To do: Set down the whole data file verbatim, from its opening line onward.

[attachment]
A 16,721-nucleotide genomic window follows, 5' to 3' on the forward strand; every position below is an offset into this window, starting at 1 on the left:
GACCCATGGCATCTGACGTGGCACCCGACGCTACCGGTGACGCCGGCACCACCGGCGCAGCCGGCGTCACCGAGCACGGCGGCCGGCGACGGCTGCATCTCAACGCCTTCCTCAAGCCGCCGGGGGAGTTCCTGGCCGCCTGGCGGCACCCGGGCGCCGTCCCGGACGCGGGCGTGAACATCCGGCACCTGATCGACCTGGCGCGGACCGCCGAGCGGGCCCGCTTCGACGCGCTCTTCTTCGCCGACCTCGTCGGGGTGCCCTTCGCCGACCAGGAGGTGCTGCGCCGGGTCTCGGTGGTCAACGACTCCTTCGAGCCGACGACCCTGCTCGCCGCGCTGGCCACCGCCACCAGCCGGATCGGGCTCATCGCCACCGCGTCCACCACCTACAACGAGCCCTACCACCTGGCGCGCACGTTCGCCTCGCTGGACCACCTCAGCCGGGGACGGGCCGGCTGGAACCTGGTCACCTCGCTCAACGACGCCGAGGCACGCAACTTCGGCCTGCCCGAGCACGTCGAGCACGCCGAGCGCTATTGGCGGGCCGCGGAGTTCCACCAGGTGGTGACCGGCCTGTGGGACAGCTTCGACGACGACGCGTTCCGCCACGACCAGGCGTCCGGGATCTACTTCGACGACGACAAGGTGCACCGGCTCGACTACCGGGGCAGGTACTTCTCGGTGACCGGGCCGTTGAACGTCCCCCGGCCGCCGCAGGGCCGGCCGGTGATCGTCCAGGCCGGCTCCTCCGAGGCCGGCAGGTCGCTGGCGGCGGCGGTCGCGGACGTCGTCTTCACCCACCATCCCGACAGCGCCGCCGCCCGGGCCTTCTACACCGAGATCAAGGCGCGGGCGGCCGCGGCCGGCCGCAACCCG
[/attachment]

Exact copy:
A 16,721-nucleotide genomic window follows, 5' to 3' on the forward strand; every position below is an offset into this window, starting at 1 on the left:
GACCCATGGCATCTGACGTGGCACCCGACGCTACCGGTGACGCCGGCACCACCGGCGCAGCCGGCGTCACCGAGCACGGCGGCCGGCGACGGCTGCATCTCAACGCCTTCCTCAAGCCGCCGGGGGAGTTCCTGGCCGCCTGGCGGCACCCGGGCGCCGTCCCGGACGCGGGCGTGAACATCCGGCACCTGATCGACCTGGCGCGGACCGCCGAGCGGGCCCGCTTCGACGCGCTCTTCTTCGCCGACCTCGTCGGGGTGCCCTTCGCCGACCAGGAGGTGCTGCGCCGGGTCTCGGTGGTCAACGACTCCTTCGAGCCGACGACCCTGCTCGCCGCGCTGGCCACCGCCACCAGCCGGATCGGGCTCATCGCCACCGCGTCCACCACCTACAACGAGCCCTACCACCTGGCGCGCACGTTCGCCTCGCTGGACCACCTCAGCCGGGGACGGGCCGGCTGGAACCTGGTCACCTCGCTCAACGACGCCGAGGCACGCAACTTCGGCCTGCCCGAGCACGTCGAGCACGCCGAGCGCTATTGGCGGGCCGCGGAGTTCCACCAGGTGGTGACCGGCCTGTGGGACAGCTTCGACGACGACGCGTTCCGCCACGACCAGGCGTCCGGGATCTACTTCGACGACGACAAGGTGCACCGGCTCGACTACCGGGGCAGGTACTTCTCGGTGACCGGGCCGTTGAACGTCCCCCGGCCGCCGCAGGGCCGGCCGGTGATCGTCCAGGCCGGCTCCTCCGAGGCCGGCAGGTCGCTGGCGGCGGCGGTCGCGGACGTCGTCTTCACCCACCATCCCGACAGCGCCGCCGCCCGGGCCTTCTACACCGAGATCAAGGCGCGGGCGGCCGCGGCCGGCCGCAACCCG